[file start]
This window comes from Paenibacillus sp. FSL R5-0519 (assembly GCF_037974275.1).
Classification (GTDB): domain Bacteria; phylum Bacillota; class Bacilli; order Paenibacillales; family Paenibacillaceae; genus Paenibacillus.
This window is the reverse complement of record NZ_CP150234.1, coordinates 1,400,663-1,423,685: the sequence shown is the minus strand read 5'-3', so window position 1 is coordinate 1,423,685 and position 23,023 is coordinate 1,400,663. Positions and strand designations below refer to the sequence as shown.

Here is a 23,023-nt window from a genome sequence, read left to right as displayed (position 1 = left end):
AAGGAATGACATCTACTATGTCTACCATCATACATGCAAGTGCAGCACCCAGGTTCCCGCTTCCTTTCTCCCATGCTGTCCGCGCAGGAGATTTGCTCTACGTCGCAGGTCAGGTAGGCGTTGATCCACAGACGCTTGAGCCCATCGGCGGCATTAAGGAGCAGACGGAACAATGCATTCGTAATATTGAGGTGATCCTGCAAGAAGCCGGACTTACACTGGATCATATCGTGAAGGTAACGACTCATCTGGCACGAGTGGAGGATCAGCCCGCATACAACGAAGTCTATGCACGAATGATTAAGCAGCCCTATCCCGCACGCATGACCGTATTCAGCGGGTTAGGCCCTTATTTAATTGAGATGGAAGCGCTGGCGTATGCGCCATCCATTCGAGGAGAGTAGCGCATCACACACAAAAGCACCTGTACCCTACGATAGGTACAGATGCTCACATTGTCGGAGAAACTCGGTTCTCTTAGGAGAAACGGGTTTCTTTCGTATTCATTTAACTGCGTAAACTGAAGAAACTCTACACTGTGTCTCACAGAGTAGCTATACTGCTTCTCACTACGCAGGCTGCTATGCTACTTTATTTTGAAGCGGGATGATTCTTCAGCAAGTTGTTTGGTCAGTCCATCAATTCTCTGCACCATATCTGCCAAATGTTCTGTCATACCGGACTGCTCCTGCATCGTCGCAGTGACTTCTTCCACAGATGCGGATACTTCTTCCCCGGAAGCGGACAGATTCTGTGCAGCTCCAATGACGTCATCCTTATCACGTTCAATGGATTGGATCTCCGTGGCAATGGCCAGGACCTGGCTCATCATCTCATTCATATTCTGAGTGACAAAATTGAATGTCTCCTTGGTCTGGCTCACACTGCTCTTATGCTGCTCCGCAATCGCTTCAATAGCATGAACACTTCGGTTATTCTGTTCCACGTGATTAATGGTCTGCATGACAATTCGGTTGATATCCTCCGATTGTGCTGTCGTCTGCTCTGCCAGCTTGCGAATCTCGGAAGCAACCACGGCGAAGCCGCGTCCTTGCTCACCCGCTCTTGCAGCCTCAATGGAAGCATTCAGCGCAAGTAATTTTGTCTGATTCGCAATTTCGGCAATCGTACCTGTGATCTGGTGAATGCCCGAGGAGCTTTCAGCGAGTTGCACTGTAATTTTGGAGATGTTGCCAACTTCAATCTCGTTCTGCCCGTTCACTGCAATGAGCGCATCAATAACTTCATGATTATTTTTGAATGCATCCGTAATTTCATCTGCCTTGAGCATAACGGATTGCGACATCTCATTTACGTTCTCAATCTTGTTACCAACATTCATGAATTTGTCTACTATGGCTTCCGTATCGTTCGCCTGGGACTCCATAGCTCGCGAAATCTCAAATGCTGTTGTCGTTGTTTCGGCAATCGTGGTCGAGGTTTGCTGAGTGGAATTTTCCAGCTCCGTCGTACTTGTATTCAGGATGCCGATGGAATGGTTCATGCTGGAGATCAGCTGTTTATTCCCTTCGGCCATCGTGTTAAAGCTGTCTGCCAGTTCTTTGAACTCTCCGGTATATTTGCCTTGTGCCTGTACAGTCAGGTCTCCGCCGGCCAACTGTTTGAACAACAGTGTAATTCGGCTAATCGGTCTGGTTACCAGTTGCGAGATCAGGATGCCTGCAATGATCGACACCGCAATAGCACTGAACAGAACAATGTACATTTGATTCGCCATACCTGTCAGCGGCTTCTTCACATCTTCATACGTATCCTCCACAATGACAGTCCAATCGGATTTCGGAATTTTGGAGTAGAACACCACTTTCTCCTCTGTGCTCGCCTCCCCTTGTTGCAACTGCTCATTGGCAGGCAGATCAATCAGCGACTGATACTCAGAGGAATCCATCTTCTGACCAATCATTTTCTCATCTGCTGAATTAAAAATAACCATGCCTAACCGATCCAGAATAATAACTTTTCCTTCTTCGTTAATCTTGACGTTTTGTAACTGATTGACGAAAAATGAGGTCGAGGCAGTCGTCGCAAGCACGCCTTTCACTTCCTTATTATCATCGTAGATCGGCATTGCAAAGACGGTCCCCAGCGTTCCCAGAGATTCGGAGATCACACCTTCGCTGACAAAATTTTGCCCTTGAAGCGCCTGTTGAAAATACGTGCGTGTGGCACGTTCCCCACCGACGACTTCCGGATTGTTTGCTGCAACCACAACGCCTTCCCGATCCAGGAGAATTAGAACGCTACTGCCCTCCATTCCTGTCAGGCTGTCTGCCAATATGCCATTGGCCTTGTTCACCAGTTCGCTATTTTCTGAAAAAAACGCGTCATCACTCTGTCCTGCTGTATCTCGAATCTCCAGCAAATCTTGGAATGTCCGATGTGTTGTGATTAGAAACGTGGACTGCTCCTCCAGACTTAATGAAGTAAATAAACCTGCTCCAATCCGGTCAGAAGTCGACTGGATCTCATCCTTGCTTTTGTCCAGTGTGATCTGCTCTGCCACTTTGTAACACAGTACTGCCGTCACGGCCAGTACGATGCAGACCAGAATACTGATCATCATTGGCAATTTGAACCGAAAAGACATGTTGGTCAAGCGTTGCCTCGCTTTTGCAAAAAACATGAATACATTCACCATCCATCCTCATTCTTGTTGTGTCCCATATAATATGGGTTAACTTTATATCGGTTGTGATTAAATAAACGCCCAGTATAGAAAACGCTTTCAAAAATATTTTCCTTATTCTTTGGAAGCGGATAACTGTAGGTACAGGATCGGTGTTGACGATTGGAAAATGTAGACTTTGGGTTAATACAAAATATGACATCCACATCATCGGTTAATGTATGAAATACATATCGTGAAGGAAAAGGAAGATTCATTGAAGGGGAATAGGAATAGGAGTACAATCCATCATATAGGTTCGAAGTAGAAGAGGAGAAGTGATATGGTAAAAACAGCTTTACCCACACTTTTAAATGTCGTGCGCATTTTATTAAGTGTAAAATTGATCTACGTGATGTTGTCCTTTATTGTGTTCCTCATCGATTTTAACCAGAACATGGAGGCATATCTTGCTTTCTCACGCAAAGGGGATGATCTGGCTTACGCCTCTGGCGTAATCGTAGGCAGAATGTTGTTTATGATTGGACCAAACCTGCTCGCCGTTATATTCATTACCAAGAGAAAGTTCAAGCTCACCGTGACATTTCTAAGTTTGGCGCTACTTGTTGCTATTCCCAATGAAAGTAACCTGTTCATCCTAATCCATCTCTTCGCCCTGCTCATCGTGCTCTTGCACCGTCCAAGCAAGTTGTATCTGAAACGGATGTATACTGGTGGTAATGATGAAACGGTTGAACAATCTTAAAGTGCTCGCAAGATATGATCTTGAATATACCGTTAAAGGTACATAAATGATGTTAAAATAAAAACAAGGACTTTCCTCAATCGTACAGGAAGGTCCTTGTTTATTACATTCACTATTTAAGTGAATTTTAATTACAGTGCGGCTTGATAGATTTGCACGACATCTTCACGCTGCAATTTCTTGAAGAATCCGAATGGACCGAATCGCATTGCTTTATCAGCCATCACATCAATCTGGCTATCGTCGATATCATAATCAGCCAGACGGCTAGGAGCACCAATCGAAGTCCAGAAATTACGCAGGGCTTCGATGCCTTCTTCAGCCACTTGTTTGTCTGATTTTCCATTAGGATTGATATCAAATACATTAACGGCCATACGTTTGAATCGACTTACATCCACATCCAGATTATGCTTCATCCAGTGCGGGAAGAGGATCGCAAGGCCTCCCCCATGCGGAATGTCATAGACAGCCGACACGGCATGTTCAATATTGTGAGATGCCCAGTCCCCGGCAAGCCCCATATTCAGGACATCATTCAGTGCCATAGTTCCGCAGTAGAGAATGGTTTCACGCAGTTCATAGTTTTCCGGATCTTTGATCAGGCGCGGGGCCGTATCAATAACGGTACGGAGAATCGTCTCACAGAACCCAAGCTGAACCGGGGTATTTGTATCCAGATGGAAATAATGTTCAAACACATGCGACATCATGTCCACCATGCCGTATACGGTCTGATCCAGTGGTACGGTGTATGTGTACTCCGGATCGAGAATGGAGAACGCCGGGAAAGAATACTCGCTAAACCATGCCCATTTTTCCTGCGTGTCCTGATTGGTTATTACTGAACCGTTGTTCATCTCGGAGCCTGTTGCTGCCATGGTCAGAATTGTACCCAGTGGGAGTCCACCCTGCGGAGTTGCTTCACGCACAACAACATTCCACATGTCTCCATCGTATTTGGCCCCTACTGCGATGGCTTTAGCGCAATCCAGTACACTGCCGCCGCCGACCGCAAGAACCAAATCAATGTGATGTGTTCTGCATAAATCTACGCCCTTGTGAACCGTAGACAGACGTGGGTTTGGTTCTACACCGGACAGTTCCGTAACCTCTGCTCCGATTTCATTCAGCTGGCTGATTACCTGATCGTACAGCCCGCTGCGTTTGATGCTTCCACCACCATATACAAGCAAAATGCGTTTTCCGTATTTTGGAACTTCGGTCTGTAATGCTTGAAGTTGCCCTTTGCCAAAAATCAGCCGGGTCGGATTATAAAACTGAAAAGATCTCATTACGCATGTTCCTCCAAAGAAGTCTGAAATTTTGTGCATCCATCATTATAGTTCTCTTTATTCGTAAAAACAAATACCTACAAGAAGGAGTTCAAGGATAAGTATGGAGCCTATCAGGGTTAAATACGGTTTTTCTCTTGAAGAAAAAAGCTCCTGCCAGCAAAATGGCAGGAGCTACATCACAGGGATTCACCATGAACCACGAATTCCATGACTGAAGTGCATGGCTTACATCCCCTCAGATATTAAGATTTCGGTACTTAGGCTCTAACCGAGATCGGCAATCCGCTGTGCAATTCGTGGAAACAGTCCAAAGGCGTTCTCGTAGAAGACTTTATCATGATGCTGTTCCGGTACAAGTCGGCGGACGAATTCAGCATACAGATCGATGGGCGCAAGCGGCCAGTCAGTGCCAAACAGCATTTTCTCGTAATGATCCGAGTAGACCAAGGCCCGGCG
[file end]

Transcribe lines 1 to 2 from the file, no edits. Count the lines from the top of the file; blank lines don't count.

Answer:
This window comes from Paenibacillus sp. FSL R5-0519 (assembly GCF_037974275.1).
Classification (GTDB): domain Bacteria; phylum Bacillota; class Bacilli; order Paenibacillales; family Paenibacillaceae; genus Paenibacillus.